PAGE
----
Audio of old games and a sense of nostalgia – what an unusual disk system for the NES could offer

We are talking about the Famicom Disk System peripheral, which expanded the capabilities of the standard set-top box. Including in terms of sound.

Photo: Nick Hamze.  Source:
Photo: Nick Hamze. Source:

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In 1983, the Japanese company Nintendo released the Famicom game console, also known as the NES (under that name it was sold in Europe and the USA). The novelty turned out to be extremely successful and won a decent part of the Western and Japanese markets. In total, the developer company has sold more than 60 million devices and half a billion game cartridges.

Not surprisingly, by the mid-1980s, the Japanese entertainment market was seriously heating up, and Nintendo was the dominant force. Players were eager to get a new technology product from the company. Then the managers drew attention to the sphere of personal computers, where floppy disks gained momentum.

So, the company decided to release a “prefix to the prefix” – the Famicom Disk System (FDS), which allowed to use magnetic disks instead of cartridges. Game developers have been able to make larger products. Yes, especially for FDS released the games The Legend of Zelda, Castlevania and Metroid, which then became popular series. At the same time, players got the opportunity to easily save progress and not remember special passwords to access certain levels (as it was implemented on cartridges).

Three months after the launch of the Famicom Disk System, were sold 500 thousand floppy disks with games. By the end of the year, that figure had risen to two million. But despite the commercial success, the company decided to turn sales of the disk system, but it never entered the international market (although there were such plans).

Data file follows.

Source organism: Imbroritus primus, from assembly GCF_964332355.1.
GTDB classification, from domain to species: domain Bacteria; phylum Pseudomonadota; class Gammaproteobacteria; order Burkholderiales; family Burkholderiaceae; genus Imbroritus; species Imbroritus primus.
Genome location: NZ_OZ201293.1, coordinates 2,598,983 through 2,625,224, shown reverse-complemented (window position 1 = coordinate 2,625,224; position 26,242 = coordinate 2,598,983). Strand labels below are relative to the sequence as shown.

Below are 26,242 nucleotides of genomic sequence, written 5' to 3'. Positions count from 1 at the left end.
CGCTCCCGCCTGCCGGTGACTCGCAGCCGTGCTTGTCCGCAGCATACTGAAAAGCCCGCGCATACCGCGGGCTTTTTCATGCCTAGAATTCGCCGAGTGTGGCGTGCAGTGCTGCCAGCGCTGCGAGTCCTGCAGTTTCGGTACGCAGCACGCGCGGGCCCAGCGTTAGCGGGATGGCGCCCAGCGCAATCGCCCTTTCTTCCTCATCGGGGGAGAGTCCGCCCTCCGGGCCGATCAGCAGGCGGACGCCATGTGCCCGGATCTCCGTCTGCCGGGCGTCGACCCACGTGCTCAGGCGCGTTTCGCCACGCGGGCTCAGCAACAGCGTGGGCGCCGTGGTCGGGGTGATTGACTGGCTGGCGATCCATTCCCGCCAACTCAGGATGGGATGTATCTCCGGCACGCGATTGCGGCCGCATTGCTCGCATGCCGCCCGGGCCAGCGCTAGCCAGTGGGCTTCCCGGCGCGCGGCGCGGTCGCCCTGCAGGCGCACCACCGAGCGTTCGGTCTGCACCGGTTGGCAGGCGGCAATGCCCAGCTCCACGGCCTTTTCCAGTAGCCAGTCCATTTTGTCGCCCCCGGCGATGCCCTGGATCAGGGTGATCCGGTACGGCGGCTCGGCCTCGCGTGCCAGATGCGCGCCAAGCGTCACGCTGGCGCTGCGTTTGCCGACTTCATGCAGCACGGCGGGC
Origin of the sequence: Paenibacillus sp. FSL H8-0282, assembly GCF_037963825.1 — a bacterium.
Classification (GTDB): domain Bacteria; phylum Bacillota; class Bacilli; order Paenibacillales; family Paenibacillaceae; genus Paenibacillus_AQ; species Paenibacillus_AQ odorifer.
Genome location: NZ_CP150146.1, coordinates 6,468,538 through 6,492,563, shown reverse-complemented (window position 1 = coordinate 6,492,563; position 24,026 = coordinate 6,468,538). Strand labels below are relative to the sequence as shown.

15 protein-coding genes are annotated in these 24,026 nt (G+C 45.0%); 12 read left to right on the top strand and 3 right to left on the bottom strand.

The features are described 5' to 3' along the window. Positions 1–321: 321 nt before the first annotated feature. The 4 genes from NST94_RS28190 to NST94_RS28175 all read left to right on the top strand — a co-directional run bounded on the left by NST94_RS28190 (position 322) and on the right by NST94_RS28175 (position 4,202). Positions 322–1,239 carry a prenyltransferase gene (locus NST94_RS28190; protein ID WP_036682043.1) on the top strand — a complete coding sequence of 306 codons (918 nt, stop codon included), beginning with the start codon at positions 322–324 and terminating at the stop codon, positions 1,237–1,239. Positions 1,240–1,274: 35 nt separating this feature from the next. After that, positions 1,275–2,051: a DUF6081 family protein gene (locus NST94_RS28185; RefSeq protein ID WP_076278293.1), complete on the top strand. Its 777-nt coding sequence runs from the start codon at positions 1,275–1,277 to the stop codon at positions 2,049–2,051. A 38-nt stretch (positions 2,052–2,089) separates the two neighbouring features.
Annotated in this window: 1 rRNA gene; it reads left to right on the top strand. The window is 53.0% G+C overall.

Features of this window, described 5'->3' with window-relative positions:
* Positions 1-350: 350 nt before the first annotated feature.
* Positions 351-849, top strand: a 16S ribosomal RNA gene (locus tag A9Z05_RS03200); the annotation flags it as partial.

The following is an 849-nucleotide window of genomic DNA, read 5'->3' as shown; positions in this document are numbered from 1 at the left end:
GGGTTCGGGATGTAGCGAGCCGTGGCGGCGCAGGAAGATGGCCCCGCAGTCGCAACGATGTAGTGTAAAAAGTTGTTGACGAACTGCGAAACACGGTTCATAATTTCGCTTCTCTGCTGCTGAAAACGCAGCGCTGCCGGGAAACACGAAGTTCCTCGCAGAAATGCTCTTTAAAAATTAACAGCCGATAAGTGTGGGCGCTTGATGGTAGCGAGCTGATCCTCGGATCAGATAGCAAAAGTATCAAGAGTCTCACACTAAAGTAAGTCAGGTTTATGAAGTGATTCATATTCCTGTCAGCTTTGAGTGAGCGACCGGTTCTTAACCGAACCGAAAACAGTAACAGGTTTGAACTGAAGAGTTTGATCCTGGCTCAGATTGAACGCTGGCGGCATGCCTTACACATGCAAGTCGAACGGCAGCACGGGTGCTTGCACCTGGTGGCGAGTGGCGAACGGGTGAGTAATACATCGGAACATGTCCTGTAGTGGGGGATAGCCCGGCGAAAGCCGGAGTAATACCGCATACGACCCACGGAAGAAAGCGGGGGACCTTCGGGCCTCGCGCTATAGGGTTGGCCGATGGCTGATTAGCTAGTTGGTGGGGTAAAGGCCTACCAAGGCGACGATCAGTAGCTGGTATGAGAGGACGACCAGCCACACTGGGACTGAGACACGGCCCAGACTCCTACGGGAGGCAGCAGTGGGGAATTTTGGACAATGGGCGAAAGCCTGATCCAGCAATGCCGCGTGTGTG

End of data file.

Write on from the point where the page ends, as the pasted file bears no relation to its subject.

Among the reasons is a conflict with developers who did not suit Nintendo’s licensing terms, and development of piracy. On floppy disks was embossed NINTENDO logo copy protection [его как раз видно на КПДВ] and reciprocal protrusions inside the drive that prevented the insertion of unlicensed media. But the pirates quickly learned to copy the shape of the grooves.

But despite the rather short life, the disk system managed to leave a mark in the history of game consoles, at least because of its other unusual feature.

Unpopular audio feature

A microchip was installed inside the Famicom Disk System RP2C33. She acted as a drive controller and expanded the sound capabilities of the Famicom set-top box.

Photo: Possessed Photography.  Source:
Photo: Possessed Photography. Source:

Chip has provided wavetable and FM synthesis functions. The first uses waveforms (small fragments of samples) stored in the device’s memory in the form of a matrix. This matrix describes the structure of the generated signal. The second is based on frequency modulation of sinusoid oscillations – this type of synthesis was used by the developers of the cult Yamaxa DX7 digital synthesizer, which we talked about last time.

We can say that the FDS system added an additional sound channel to the game console. It was sometimes used to play audio in intros and title screens. But in general, game developers used it quite rarely – for example, it did not not involved in the iconic Legend of Zelda.

Still wondering

But even 35 years later, enthusiasts are interested in the operation of the Famicom Disk System, developing personal projects based on the device. For example, one developer reproduces this retro system on modern components – ATMega2560 or STM32. To do this, he plans to reverse engineer the FDS.

On the web, you can also find a thematic sitededicated to the Famicom Disk System. There is a gallery with photos of the device, guides for working with floppy disks and even instructions for desoldering special cables for copying them.

More rare devices in our “World of Hi-Fi”:

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